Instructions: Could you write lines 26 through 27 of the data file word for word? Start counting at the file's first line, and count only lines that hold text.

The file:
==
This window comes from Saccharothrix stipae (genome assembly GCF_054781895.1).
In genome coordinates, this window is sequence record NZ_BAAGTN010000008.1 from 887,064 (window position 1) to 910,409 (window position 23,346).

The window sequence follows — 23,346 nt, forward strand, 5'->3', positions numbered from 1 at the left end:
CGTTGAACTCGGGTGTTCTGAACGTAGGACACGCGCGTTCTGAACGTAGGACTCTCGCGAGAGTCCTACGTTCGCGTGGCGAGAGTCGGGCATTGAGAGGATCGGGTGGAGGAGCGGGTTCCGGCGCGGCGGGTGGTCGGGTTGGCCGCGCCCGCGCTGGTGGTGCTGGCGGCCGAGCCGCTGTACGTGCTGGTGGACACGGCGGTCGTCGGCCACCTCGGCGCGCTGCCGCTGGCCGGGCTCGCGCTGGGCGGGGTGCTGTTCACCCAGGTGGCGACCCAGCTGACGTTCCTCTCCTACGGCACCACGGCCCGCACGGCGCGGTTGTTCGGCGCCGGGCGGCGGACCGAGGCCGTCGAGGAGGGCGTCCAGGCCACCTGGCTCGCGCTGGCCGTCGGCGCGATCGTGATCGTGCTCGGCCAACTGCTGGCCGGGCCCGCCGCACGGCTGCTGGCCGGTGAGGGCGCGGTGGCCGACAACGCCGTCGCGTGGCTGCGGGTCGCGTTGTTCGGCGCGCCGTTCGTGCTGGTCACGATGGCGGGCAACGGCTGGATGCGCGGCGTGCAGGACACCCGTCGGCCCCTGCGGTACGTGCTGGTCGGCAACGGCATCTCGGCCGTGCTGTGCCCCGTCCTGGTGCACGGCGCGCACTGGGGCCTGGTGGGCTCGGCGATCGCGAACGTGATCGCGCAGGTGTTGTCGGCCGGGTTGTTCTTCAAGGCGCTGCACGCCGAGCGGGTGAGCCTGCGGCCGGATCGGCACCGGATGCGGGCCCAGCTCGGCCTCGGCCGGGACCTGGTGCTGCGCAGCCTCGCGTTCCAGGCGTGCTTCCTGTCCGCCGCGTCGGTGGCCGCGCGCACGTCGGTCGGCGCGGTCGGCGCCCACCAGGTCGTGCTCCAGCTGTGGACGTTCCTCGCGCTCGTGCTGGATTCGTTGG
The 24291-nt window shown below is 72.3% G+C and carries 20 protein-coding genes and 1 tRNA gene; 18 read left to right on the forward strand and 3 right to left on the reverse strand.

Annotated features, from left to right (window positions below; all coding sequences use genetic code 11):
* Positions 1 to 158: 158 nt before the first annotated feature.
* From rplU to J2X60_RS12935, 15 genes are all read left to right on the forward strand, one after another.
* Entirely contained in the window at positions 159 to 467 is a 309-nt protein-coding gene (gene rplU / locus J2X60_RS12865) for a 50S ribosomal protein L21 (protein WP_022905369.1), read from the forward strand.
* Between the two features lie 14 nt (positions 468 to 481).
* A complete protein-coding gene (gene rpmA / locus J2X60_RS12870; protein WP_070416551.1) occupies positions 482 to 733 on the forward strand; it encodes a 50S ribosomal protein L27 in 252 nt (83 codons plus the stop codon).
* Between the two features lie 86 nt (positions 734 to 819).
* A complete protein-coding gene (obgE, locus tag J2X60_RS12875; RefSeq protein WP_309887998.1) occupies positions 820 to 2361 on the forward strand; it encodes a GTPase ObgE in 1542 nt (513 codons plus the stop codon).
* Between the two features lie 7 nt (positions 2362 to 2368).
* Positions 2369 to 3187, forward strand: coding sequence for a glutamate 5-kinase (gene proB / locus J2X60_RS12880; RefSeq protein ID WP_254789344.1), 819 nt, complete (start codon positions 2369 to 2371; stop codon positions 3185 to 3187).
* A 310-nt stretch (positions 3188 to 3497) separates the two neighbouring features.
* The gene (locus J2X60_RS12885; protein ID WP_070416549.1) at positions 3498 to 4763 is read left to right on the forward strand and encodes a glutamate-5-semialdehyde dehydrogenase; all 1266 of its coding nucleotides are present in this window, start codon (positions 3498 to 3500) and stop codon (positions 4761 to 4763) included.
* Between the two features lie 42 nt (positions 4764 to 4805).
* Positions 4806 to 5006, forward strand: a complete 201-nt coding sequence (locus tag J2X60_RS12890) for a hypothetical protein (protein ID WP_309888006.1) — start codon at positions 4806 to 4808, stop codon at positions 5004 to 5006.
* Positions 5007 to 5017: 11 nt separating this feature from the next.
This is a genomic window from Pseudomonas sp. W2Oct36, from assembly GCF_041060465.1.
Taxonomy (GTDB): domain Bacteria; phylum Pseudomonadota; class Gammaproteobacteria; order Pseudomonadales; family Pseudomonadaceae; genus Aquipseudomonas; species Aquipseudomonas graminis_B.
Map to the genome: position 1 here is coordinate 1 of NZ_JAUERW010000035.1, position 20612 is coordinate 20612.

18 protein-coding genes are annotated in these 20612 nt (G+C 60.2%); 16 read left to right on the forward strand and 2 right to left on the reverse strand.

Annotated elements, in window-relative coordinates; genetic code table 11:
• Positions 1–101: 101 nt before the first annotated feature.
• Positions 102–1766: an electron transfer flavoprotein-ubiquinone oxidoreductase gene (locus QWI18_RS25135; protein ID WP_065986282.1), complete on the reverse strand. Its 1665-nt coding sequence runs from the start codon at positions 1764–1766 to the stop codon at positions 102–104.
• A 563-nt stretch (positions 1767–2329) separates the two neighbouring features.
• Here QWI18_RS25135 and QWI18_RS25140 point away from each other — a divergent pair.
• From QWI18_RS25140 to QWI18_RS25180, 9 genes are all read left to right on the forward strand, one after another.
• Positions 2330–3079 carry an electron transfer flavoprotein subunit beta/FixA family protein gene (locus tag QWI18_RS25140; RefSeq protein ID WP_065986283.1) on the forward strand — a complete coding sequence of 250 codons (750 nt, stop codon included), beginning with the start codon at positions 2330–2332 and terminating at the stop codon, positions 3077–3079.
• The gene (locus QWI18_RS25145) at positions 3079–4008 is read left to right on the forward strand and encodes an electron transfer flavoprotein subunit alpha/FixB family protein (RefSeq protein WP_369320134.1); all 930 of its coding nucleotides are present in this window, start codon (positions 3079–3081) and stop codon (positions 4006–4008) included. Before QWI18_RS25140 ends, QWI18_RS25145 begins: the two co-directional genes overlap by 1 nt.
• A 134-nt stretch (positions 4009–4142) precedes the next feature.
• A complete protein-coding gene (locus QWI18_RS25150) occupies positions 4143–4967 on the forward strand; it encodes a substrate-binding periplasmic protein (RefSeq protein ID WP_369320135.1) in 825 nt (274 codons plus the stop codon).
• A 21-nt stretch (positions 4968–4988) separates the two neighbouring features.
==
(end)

• Positions 1–101: 101 nt before the first annotated feature.
• Positions 102–1766: an electron transfer flavoprotein-ubiquinone oxidoreductase gene (locus QWI18_RS25135; protein ID WP_065986282.1), complete on the reverse strand. Its 1665-nt coding sequence runs from the start codon at positions 1764–1766 to the stop codon at positions 102–104.